THE BLOG
07/12/2013 02:08 pm ET Updated Sep 11, 2013

The Village and the Box: Chapter 2

Once upon a time, there was a village who unknowingly slept under the spell of enchantment that poured through a Box. Powerful magicians prayed before the Luminosity, a group of proclaimed elite, whom thought themselves better and of right, to receive the incantations through which the boxes cast spells and brought the Villagers to slumber...

... Of child games did the protocols of the Box did make, violence and horrors of which had not been seen. Asleep was the wisdom of the Guardian-elders. With spite did the people of young age now play. In sorrow, the plague of Low-thought swept thus through the heart of the young, for wisdom they saw not, did thus the games make.

Food treats once reserved for special occasions now found prominence through the Box as the ordinary of meals. Drink of Great-sweet did favor the youth. Time was of haste and food was so too. Little of the Life-spark did it provide. Elders bothered not to act of the Wise-counsel. Villagers grew tired with more quickness and rarely walked from one place to another. Clothing grew larger as health seemed less so. Potions, said the box, would bring here a cure. Soon the memory of Self-healing faded away and food of the Life-spark was no more.

Music that once inspired beauty and grace of the Divine now dawned sex, violence and demeaned life's gift, through exciting negativity. Sports, which once stood for valor and courage, sank to the debasement of violence and brutality for fun and game. Story telling of the Hero was turned toward gossip about murders, people of lowly intellect, grabbers who purchased petty items of the desperate, those who hurt and killed animals for talent, people who took from the forest and earth, those who acted from crimes and now lived in jails, stories of demons and the horrific, and most heartbreaking, the exploitation of children who were made to look as Doll-adults on parade. Soon, the Villagers saw not with love and took with lust, all that they could.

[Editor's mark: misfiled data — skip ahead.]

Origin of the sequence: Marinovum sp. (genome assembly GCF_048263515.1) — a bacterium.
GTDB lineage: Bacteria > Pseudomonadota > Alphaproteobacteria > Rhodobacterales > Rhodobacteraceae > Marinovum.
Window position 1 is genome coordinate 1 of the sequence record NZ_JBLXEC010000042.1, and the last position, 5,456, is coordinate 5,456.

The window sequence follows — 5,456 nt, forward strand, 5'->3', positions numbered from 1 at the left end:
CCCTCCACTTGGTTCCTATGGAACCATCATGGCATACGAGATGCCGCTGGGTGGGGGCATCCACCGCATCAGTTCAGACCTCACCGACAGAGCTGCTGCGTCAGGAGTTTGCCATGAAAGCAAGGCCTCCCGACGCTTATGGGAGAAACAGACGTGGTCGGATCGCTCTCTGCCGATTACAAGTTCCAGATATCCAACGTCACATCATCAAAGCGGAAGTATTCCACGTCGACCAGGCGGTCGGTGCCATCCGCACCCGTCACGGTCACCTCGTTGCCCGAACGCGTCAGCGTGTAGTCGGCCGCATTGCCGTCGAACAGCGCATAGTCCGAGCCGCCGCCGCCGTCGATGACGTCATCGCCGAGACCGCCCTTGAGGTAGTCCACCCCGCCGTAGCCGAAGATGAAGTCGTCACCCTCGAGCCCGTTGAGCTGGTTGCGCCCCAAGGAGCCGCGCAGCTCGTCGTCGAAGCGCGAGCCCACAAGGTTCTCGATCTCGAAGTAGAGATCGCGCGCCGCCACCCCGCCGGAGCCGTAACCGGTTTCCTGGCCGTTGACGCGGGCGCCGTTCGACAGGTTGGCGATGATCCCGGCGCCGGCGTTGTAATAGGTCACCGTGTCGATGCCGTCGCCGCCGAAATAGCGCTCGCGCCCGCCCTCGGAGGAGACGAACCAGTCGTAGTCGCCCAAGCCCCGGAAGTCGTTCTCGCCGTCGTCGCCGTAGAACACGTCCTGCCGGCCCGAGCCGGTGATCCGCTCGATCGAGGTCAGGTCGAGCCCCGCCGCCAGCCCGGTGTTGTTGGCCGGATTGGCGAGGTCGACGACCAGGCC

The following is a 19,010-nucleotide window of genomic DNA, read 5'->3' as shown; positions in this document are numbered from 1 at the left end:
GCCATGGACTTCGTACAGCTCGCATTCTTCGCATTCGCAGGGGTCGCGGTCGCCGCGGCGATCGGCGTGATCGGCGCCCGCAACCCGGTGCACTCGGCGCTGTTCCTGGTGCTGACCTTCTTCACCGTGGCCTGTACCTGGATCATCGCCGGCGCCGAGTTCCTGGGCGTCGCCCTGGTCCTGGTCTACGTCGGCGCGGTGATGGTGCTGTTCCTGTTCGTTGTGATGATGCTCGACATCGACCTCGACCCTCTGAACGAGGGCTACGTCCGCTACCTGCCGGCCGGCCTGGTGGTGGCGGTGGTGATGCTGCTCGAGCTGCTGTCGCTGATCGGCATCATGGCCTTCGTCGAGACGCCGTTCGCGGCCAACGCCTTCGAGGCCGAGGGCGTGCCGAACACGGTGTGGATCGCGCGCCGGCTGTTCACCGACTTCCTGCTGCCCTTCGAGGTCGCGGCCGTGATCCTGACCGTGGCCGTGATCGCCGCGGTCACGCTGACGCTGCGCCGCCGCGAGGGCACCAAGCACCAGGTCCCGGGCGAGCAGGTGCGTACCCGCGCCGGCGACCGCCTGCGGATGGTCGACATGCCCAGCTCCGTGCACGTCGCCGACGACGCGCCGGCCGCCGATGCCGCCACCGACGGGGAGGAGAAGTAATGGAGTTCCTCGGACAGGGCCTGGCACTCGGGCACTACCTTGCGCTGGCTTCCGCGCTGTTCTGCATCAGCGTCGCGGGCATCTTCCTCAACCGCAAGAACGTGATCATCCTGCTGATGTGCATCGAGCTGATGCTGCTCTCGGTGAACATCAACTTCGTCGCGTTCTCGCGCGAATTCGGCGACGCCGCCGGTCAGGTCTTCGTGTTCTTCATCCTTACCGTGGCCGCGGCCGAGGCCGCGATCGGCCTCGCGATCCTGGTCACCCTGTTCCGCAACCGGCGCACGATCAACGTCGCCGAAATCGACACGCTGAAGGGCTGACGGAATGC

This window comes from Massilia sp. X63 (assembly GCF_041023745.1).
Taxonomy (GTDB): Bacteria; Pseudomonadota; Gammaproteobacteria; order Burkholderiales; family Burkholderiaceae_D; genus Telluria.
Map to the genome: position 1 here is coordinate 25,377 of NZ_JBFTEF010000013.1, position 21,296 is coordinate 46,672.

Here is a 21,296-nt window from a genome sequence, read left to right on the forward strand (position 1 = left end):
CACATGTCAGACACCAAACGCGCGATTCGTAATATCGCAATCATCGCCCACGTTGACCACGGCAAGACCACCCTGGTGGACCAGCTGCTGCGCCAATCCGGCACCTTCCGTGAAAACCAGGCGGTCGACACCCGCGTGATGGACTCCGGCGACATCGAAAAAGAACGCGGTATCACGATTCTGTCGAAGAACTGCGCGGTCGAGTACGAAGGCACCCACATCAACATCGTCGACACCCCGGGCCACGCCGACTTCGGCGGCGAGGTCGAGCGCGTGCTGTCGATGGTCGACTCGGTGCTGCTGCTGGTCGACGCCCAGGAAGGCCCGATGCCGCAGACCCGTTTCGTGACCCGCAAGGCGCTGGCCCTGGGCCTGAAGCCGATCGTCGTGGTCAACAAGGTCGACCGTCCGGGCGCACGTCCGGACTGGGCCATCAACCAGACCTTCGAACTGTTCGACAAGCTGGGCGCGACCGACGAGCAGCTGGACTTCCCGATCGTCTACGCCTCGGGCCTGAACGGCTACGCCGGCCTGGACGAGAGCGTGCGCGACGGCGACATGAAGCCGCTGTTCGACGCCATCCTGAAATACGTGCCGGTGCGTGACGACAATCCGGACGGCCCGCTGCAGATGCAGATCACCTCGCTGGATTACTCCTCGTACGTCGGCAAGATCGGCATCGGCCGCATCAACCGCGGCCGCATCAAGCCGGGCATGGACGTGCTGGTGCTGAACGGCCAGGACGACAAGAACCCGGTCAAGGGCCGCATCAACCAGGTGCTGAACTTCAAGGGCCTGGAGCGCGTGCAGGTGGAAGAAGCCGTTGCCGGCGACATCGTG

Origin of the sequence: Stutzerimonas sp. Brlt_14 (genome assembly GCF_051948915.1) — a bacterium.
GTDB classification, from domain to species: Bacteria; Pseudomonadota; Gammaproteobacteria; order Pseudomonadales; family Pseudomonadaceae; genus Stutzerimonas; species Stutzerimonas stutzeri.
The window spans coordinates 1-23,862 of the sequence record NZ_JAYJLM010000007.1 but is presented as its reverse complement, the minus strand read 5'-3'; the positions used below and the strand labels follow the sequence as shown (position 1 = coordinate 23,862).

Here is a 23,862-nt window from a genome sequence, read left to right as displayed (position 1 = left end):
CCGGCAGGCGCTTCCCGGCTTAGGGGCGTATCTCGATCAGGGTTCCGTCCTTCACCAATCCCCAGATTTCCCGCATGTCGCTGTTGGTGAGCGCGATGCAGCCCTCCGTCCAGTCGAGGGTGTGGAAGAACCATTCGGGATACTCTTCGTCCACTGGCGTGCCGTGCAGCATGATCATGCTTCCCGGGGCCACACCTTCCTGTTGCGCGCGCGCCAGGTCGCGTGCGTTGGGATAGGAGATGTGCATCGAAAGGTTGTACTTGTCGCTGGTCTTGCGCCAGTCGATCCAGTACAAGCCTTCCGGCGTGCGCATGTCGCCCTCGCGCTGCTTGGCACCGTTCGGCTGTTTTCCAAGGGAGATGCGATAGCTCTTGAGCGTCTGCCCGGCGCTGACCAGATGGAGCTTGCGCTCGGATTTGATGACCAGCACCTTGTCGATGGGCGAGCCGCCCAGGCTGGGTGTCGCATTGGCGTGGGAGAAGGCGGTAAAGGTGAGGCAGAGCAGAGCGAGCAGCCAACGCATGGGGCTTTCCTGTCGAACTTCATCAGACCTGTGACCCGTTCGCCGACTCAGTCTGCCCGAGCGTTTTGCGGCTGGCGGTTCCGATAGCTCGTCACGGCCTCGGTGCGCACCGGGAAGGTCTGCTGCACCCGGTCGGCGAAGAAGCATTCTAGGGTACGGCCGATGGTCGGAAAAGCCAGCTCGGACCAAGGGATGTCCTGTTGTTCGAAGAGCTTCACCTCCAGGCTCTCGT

The Forces, which once served the safety of families, homes, food, water and the other necessary resources of the village, were now turned, through the Luminosity and Box, into an instrument of destruction that placed justified pillage over the land and resources held by all Others. Few would ever know of the great profits to which the Forces made for the Armor, a special branch of the wizards and witches, to which made charter to enslave in secret and through brute, the controlling of Villager Group-thoughts and their talents.

Hope of a Better-morrow rarely spoke from the lips of Villagers. The Box left little time for dreaming and made sure the world, as it so told, seemed a most frightening place. The Spirit of Light, which once brought loving flame to the hearts of Villagers, had now dimmed.

Talents, the exchange of the day, poured into the purses of the Luminosity, the magicians, wizards and witches. By now it was known that the greater the distress of the village, the greater potions of which would demand "the Idiots." The Box had successfully defined a new world that removed love from the heart, and shackled the spirit toward a longing for freedom and a Low-will that made of ease, the surrender of all talents.